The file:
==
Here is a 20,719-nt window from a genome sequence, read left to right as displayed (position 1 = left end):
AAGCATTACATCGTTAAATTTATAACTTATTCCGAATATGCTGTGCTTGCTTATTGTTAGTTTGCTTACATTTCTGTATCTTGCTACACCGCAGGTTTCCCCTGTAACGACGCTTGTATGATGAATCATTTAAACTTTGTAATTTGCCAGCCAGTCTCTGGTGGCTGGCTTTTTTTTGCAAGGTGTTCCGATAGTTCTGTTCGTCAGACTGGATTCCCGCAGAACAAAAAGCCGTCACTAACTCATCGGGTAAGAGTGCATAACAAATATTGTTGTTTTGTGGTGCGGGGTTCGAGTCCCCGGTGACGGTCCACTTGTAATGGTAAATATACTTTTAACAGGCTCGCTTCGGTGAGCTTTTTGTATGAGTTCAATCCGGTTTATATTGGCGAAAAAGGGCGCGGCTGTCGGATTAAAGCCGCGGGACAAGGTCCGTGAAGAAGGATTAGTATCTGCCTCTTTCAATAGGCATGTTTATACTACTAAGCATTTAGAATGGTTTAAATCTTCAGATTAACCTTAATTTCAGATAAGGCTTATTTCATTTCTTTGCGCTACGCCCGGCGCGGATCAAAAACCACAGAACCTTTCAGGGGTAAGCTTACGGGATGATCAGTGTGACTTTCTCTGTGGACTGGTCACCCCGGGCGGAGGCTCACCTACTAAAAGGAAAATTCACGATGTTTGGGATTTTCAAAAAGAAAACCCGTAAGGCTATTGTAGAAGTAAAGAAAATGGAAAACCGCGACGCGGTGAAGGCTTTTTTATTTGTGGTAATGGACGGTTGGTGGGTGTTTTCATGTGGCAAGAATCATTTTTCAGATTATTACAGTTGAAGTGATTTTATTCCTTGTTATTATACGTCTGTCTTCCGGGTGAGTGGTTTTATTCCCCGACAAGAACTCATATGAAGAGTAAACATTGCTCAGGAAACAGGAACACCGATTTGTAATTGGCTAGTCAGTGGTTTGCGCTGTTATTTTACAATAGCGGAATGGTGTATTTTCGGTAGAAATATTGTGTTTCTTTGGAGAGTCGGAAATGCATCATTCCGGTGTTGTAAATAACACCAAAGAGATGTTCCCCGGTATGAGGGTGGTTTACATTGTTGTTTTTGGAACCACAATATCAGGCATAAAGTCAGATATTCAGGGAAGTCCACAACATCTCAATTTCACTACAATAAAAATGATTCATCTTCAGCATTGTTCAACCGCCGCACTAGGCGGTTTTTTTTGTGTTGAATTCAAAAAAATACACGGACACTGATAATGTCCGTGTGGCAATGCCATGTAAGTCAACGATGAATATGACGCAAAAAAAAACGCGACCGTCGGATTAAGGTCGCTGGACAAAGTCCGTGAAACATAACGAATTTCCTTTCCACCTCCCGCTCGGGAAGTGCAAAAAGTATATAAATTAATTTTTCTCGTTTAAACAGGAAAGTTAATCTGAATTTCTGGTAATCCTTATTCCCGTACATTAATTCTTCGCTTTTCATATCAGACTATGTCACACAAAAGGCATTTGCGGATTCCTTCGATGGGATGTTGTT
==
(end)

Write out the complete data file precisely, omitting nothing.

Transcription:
Here is a 20,719-nt window from a genome sequence, read left to right as displayed (position 1 = left end):
AAGCATTACATCGTTAAATTTATAACTTATTCCGAATATGCTGTGCTTGCTTATTGTTAGTTTGCTTACATTTCTGTATCTTGCTACACCGCAGGTTTCCCCTGTAACGACGCTTGTATGATGAATCATTTAAACTTTGTAATTTGCCAGCCAGTCTCTGGTGGCTGGCTTTTTTTTGCAAGGTGTTCCGATAGTTCTGTTCGTCAGACTGGATTCCCGCAGAACAAAAAGCCGTCACTAACTCATCGGGTAAGAGTGCATAACAAATATTGTTGTTTTGTGGTGCGGGGTTCGAGTCCCCGGTGACGGTCCACTTGTAATGGTAAATATACTTTTAACAGGCTCGCTTCGGTGAGCTTTTTGTATGAGTTCAATCCGGTTTATATTGGCGAAAAAGGGCGCGGCTGTCGGATTAAAGCCGCGGGACAAGGTCCGTGAAGAAGGATTAGTATCTGCCTCTTTCAATAGGCATGTTTATACTACTAAGCATTTAGAATGGTTTAAATCTTCAGATTAACCTTAATTTCAGATAAGGCTTATTTCATTTCTTTGCGCTACGCCCGGCGCGGATCAAAAACCACAGAACCTTTCAGGGGTAAGCTTACGGGATGATCAGTGTGACTTTCTCTGTGGACTGGTCACCCCGGGCGGAGGCTCACCTACTAAAAGGAAAATTCACGATGTTTGGGATTTTCAAAAAGAAAACCCGTAAGGCTATTGTAGAAGTAAAGAAAATGGAAAACCGCGACGCGGTGAAGGCTTTTTTATTTGTGGTAATGGACGGTTGGTGGGTGTTTTCATGTGGCAAGAATCATTTTTCAGATTATTACAGTTGAAGTGATTTTATTCCTTGTTATTATACGTCTGTCTTCCGGGTGAGTGGTTTTATTCCCCGACAAGAACTCATATGAAGAGTAAACATTGCTCAGGAAACAGGAACACCGATTTGTAATTGGCTAGTCAGTGGTTTGCGCTGTTATTTTACAATAGCGGAATGGTGTATTTTCGGTAGAAATATTGTGTTTCTTTGGAGAGTCGGAAATGCATCATTCCGGTGTTGTAAATAACACCAAAGAGATGTTCCCCGGTATGAGGGTGGTTTACATTGTTGTTTTTGGAACCACAATATCAGGCATAAAGTCAGATATTCAGGGAAGTCCACAACATCTCAATTTCACTACAATAAAAATGATTCATCTTCAGCATTGTTCAACCGCCGCACTAGGCGGTTTTTTTTGTGTTGAATTCAAAAAAATACACGGACACTGATAATGTCCGTGTGGCAATGCCATGTAAGTCAACGATGAATATGACGCAAAAAAAAACGCGACCGTCGGATTAAGGTCGCTGGACAAAGTCCGTGAAACATAACGAATTTCCTTTCCACCTCCCGCTCGGGAAGTGCAAAAAGTATATAAATTAATTTTTCTCGTTTAAACAGGAAAGTTAATCTGAATTTCTGGTAATCCTTATTCCCGTACATTAATTCTTCGCTTTTCATATCAGACTATGTCACACAAAAGGCATTTGCGGATTCCTTCGATGGGATGTTGTT